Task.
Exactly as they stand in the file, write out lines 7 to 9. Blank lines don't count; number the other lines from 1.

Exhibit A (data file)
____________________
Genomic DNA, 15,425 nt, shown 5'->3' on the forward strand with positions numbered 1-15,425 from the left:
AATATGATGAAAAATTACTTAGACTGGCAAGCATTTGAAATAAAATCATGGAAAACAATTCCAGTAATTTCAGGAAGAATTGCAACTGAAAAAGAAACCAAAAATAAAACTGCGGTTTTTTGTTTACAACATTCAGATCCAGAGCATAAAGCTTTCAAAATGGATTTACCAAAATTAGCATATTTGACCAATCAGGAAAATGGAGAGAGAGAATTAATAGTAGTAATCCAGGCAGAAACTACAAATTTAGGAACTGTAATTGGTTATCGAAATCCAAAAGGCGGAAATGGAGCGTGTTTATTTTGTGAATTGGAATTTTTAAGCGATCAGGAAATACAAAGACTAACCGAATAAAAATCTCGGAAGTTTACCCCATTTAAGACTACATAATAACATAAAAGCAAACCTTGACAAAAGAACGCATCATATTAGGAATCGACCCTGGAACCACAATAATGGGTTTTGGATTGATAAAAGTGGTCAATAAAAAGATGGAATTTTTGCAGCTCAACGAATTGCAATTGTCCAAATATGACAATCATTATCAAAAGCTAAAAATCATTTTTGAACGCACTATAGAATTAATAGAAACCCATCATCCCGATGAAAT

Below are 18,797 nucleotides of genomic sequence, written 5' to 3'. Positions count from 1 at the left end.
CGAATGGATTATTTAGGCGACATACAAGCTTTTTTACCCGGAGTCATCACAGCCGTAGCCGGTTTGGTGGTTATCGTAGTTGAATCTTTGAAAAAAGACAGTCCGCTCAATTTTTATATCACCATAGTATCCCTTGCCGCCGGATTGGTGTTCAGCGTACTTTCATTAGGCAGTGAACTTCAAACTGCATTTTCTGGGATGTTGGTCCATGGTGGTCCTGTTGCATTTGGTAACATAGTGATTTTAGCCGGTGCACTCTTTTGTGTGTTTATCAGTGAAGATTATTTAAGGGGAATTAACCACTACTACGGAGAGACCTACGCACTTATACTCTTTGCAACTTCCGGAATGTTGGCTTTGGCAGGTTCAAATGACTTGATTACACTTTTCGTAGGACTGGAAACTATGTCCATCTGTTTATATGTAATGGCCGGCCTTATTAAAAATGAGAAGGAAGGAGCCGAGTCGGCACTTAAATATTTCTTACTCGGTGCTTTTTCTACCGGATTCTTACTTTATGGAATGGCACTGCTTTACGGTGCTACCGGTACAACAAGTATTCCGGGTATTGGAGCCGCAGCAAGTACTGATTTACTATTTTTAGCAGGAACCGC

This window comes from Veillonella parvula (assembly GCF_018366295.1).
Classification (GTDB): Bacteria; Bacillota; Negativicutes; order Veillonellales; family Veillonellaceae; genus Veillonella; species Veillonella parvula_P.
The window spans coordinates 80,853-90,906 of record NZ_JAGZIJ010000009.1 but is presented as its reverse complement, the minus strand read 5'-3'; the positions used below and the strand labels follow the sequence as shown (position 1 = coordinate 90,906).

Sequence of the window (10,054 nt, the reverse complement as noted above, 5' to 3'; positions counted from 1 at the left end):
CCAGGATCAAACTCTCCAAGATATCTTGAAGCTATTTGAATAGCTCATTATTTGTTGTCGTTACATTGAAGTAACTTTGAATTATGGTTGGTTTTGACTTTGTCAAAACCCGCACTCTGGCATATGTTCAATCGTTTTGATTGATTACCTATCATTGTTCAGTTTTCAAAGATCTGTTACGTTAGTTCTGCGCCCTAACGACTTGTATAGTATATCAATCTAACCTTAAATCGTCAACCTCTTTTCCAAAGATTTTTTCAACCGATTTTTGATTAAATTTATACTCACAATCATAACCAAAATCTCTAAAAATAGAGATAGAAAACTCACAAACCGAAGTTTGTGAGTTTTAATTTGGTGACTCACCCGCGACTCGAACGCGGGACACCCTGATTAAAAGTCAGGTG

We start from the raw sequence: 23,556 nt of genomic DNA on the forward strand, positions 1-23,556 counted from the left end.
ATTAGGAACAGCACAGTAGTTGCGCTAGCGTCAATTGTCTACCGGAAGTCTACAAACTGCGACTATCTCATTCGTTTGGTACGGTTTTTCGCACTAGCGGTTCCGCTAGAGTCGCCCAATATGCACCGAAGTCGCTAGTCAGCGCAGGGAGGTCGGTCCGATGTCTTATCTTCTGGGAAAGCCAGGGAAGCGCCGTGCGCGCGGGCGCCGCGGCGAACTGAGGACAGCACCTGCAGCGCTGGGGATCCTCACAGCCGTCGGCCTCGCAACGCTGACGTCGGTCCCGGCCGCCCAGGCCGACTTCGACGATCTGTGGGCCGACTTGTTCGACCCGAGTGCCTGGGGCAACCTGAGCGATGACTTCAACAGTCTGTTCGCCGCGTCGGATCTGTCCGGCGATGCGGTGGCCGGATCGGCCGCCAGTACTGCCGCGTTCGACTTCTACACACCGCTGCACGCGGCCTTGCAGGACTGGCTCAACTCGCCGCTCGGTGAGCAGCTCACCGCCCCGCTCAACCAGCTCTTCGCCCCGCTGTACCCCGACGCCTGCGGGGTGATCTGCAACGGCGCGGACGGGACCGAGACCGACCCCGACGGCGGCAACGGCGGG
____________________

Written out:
The window spans coordinates 80,853-90,906 of record NZ_JAGZIJ010000009.1 but is presented as its reverse complement, the minus strand read 5'-3'; the positions used below and the strand labels follow the sequence as shown (position 1 = coordinate 90,906).

Sequence of the window (10,054 nt, the reverse complement as noted above, 5' to 3'; positions counted from 1 at the left end):
CCAGGATCAAACTCTCCAAGATATCTTGAAGCTATTTGAATAGCTCATTATTTGTTGTCGTTACATTGAAGTAACTTTGAATTATGGTTGGTTTTGACTTTGTCAAAACCCGCACTCTGGCATATGTTCAATCGTTTTGATTGATTACCTATCATTGTTCAGTTTTCAAAGATCTGTTACGTTAGTTCTGCGCCCTAACGACTTGTATAGTATATCAATCTAACCTTAAATCGTCAACCTCTTTTCCAAAGATTTTTTCAACCGATTTTTGATTAAATTTATACTCACAATCATAACCAAAATCTCTAAAAATAGAGATAGAAAACTCACAAACCGAAGTTTGTGAGTTTTAATTTGGTGACTCACCCGCGACTCGAACGCGGGACACCCTGATTAAAAGTCAGGTG